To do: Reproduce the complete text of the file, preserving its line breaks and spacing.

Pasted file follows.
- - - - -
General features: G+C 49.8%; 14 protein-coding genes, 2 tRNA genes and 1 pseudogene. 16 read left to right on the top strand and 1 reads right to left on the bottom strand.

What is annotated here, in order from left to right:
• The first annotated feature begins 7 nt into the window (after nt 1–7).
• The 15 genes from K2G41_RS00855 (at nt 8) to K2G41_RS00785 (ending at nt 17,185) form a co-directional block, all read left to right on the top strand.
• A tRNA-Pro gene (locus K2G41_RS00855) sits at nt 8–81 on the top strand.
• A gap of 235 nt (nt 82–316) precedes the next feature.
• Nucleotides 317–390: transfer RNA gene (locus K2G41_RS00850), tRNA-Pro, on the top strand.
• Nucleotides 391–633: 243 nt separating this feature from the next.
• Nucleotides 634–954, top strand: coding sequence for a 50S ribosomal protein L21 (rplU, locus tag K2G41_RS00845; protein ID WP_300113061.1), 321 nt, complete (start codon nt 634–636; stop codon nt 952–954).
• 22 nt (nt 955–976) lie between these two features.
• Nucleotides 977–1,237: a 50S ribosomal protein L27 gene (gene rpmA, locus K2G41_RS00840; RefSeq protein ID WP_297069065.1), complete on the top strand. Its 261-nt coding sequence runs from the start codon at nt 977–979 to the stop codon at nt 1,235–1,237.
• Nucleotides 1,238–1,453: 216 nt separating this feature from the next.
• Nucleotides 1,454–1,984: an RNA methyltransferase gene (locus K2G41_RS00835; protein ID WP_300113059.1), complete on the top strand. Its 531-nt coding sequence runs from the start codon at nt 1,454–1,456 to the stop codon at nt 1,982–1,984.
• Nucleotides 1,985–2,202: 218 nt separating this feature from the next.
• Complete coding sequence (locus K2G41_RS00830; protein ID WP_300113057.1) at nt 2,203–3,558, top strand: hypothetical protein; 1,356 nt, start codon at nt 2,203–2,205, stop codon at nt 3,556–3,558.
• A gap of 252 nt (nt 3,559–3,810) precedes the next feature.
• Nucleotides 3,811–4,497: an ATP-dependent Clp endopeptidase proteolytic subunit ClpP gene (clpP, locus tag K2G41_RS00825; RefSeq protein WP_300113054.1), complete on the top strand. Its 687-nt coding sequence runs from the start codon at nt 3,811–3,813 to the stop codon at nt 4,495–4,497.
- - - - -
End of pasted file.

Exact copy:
General features: G+C 49.8%; 14 protein-coding genes, 2 tRNA genes and 1 pseudogene. 16 read left to right on the top strand and 1 reads right to left on the bottom strand.

What is annotated here, in order from left to right:
• The first annotated feature begins 7 nt into the window (after nt 1–7).
• The 15 genes from K2G41_RS00855 (at nt 8) to K2G41_RS00785 (ending at nt 17,185) form a co-directional block, all read left to right on the top strand.
• A tRNA-Pro gene (locus K2G41_RS00855) sits at nt 8–81 on the top strand.
• A gap of 235 nt (nt 82–316) precedes the next feature.
• Nucleotides 317–390: transfer RNA gene (locus K2G41_RS00850), tRNA-Pro, on the top strand.
• Nucleotides 391–633: 243 nt separating this feature from the next.
• Nucleotides 634–954, top strand: coding sequence for a 50S ribosomal protein L21 (rplU, locus tag K2G41_RS00845; protein ID WP_300113061.1), 321 nt, complete (start codon nt 634–636; stop codon nt 952–954).
• 22 nt (nt 955–976) lie between these two features.
• Nucleotides 977–1,237: a 50S ribosomal protein L27 gene (gene rpmA, locus K2G41_RS00840; RefSeq protein ID WP_297069065.1), complete on the top strand. Its 261-nt coding sequence runs from the start codon at nt 977–979 to the stop codon at nt 1,235–1,237.
• Nucleotides 1,238–1,453: 216 nt separating this feature from the next.
• Nucleotides 1,454–1,984: an RNA methyltransferase gene (locus K2G41_RS00835; protein ID WP_300113059.1), complete on the top strand. Its 531-nt coding sequence runs from the start codon at nt 1,454–1,456 to the stop codon at nt 1,982–1,984.
• Nucleotides 1,985–2,202: 218 nt separating this feature from the next.
• Complete coding sequence (locus K2G41_RS00830; protein ID WP_300113057.1) at nt 2,203–3,558, top strand: hypothetical protein; 1,356 nt, start codon at nt 2,203–2,205, stop codon at nt 3,556–3,558.
• A gap of 252 nt (nt 3,559–3,810) precedes the next feature.
• Nucleotides 3,811–4,497: an ATP-dependent Clp endopeptidase proteolytic subunit ClpP gene (clpP, locus tag K2G41_RS00825; RefSeq protein WP_300113054.1), complete on the top strand. Its 687-nt coding sequence runs from the start codon at nt 3,811–3,813 to the stop codon at nt 4,495–4,497.